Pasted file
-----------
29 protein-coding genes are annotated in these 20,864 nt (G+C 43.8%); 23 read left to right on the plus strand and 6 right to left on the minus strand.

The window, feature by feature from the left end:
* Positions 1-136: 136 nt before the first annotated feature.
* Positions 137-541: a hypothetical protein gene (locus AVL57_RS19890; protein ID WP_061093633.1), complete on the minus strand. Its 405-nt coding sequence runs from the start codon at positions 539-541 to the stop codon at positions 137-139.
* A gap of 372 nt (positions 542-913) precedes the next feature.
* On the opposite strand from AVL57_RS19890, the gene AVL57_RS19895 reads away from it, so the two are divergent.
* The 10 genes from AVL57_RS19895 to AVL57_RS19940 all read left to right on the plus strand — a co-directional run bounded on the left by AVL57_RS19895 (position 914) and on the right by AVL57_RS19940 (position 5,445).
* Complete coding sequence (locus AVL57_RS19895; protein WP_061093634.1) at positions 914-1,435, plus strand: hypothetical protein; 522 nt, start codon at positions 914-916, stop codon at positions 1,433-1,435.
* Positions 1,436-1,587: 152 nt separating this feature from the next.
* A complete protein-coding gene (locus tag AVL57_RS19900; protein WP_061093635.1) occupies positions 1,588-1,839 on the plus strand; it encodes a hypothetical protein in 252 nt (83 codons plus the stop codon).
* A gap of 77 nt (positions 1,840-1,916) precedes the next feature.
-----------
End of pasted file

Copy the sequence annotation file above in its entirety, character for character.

29 protein-coding genes are annotated in these 20,864 nt (G+C 43.8%); 23 read left to right on the plus strand and 6 right to left on the minus strand.

The window, feature by feature from the left end:
* Positions 1-136: 136 nt before the first annotated feature.
* Positions 137-541: a hypothetical protein gene (locus AVL57_RS19890; protein ID WP_061093633.1), complete on the minus strand. Its 405-nt coding sequence runs from the start codon at positions 539-541 to the stop codon at positions 137-139.
* A gap of 372 nt (positions 542-913) precedes the next feature.
* On the opposite strand from AVL57_RS19890, the gene AVL57_RS19895 reads away from it, so the two are divergent.
* The 10 genes from AVL57_RS19895 to AVL57_RS19940 all read left to right on the plus strand — a co-directional run bounded on the left by AVL57_RS19895 (position 914) and on the right by AVL57_RS19940 (position 5,445).
* Complete coding sequence (locus AVL57_RS19895; protein WP_061093634.1) at positions 914-1,435, plus strand: hypothetical protein; 522 nt, start codon at positions 914-916, stop codon at positions 1,433-1,435.
* Positions 1,436-1,587: 152 nt separating this feature from the next.
* A complete protein-coding gene (locus tag AVL57_RS19900; protein WP_061093635.1) occupies positions 1,588-1,839 on the plus strand; it encodes a hypothetical protein in 252 nt (83 codons plus the stop codon).
* A gap of 77 nt (positions 1,840-1,916) precedes the next feature.